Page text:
Solved

Migrating from VS2008 x86 to VS2010 x64, what problems can I expect?

Posted on 2010-09-16
4
930 Views
Last Modified: 2013-11-29
We have become very tired of the memory limitations of the x86 platform for development.  We currently use Vista 32bit,  with 4GB RAM, but still I have memory problems with VS2008, and VS2010 runs out of memory even faster.  So we want to switch up to using Windows 7 x64, with VS2010.

We have already migrated the applications from VS2008 to VS2010, and that was relatively painless.  However, I am concerned about building our 32 bit apps on the 64 bit platform.  I briefly tried this once before with Vista x64 and VS2008 x64, but had some build problems. So gave up and reverted to x86, and the memory limitations.

I am sure there are many people out there using Windows 7 64, and VS2010 64 for developeing 32 bit apps.  I just wondered if any of you guys cold give me some tips, things I must do, things I should not do, etc. To make this transistion as painless as possible.


0
Comment
Question by:townsma
  • 2
  • 2
4 Comments
 
LVL 10

Expert Comment

by:joriszwaenepoel
Comment Utility
Usually, when developing .NET applications, you build them for "Any CPU" which means it will run as a 32-bit application on a 32-bit OS, and as a 64-bit application on a 64-bit OS.  The version of the OS where you build the .NET application does not matter.

Only when you are referenceing specific 32-bit dll's (third party) you have to build your app as a 32-bits app.  This is still possible if you run Visual Studio on a 64 bits OS.  
0
 
LVL 6

Author Comment

by:townsma
Comment Utility
Thanks for the reply.   I understand we usualy build with Any CPU, and that this will build 32 and 64 bit versions.  

Can I ask if you currently build 32 bit apps on a 64 bit platform?  The reason I ask, is I understand the theory, however, when dealing with Microsoft platforms, as I have found to my disappointment, the theory and practice are seldom the same, and usually some workarounds etc. are required to make it work.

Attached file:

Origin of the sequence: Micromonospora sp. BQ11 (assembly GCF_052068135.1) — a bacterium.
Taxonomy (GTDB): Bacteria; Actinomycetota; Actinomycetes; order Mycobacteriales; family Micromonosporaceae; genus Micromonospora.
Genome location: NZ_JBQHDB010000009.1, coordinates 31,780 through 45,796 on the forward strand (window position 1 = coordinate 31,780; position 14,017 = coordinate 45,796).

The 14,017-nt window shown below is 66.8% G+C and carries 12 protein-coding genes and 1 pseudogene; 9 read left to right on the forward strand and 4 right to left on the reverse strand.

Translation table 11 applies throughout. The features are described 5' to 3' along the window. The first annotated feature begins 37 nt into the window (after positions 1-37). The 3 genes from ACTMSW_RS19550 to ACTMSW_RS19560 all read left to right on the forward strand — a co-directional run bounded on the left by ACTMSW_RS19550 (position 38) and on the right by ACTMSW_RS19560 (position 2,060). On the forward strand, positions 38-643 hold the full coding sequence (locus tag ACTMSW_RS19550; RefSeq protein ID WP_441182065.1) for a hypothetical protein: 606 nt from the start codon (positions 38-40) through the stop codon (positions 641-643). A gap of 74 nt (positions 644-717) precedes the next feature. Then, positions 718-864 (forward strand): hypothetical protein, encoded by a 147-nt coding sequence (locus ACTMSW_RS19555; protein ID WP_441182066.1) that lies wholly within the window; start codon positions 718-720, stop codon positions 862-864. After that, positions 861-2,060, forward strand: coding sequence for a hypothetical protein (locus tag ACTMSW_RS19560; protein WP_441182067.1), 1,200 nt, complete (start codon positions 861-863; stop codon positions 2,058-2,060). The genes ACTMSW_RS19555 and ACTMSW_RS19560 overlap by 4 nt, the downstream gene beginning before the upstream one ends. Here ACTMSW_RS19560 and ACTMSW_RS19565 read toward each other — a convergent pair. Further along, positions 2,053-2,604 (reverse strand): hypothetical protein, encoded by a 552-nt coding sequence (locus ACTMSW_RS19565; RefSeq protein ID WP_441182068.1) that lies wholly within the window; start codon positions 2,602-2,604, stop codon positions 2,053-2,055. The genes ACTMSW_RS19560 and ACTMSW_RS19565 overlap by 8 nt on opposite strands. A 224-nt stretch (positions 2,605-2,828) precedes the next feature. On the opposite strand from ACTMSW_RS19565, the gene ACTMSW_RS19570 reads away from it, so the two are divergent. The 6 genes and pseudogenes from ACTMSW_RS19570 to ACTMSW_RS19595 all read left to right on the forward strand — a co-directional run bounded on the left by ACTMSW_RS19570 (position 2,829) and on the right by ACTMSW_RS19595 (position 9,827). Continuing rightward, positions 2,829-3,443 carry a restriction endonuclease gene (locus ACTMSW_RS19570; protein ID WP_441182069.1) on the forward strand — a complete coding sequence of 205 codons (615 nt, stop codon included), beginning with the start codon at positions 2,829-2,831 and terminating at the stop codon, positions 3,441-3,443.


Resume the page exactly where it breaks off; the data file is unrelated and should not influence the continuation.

Our applications do use several 3rd party assemblies, which I assume are all 32 bit, so if this is the case, and the theory holds true, then I should just need to set all my assemblies to build for the 32 bit platform only, and all will be well with the world, and I will not develop any more grey hairs...
0
 
LVL 10

Accepted Solution

by:
joriszwaenepoel earned 500 total points
Comment Utility
I still develop with VS2008, but on a 64-bits OS.
In a recent project, the app needed to be a 32-bits app, because a third party dll that I needed to reference was 32-bits, so I modified the settings to build only for x86, and it worked perfectly.

I haven't tried this with VS2010, but I would expect a lot of problems here.  A lot of developers are using 64-bits machines today, and I haven't heard anyone complain about this kind of problems.
0
 
LVL 6

Author Closing Comment

by:townsma
Comment Utility
I have awarded a B as I was hoping for more insight into the real issues I might face, ratehr that the text book answer which I had already obtained.

But thanks for the reply.
0

Featured Post

Free book by J.Peter Bruzzese, Microsoft MVP

Are you using Office 365? Trying to set up email signatures but you’re struggling with transport rules and connectors? Let renowned Microsoft MVP J.Peter Bruzzese show you how in this exclusive e-book on Office 365 email signatures. Better yet, it’s free!

Join & Write a Comment

A Bare Metal Image backup allows for the restore of an entire system to a similar or dissimilar hardware. They are highly useful for migrations and disaster recovery. Bare Metal Image backups support Full and Incremental backups. Differential backup…
Sometimes drives fill up and we don't know why.  If you don't understand the best way to use the tools available, you may end up being stumped as to why your drive says it's not full when you have no space left!  Here's how you can find out...
This Micro Tutorial will give you a basic overview of Windows DVD Burner through its features and interface. This will be demonstrated using Windows 7 operating system.
Windows 8 came with a dramatically different user interface known as Metro. Notably missing from that interface was a Start button and Start Menu. Microsoft responded to negative user feedback of the Metro interface, bringing back the Start button a…

743 members asked questions and received personalized solutions in the past 7 days.

Join the community of 500,000 technology professionals and ask your questions.

Join & Ask a Question

Need Help in Real-Time?

Connect with top rated Experts

17 Experts available now in Live!

Get 1:1 Help Now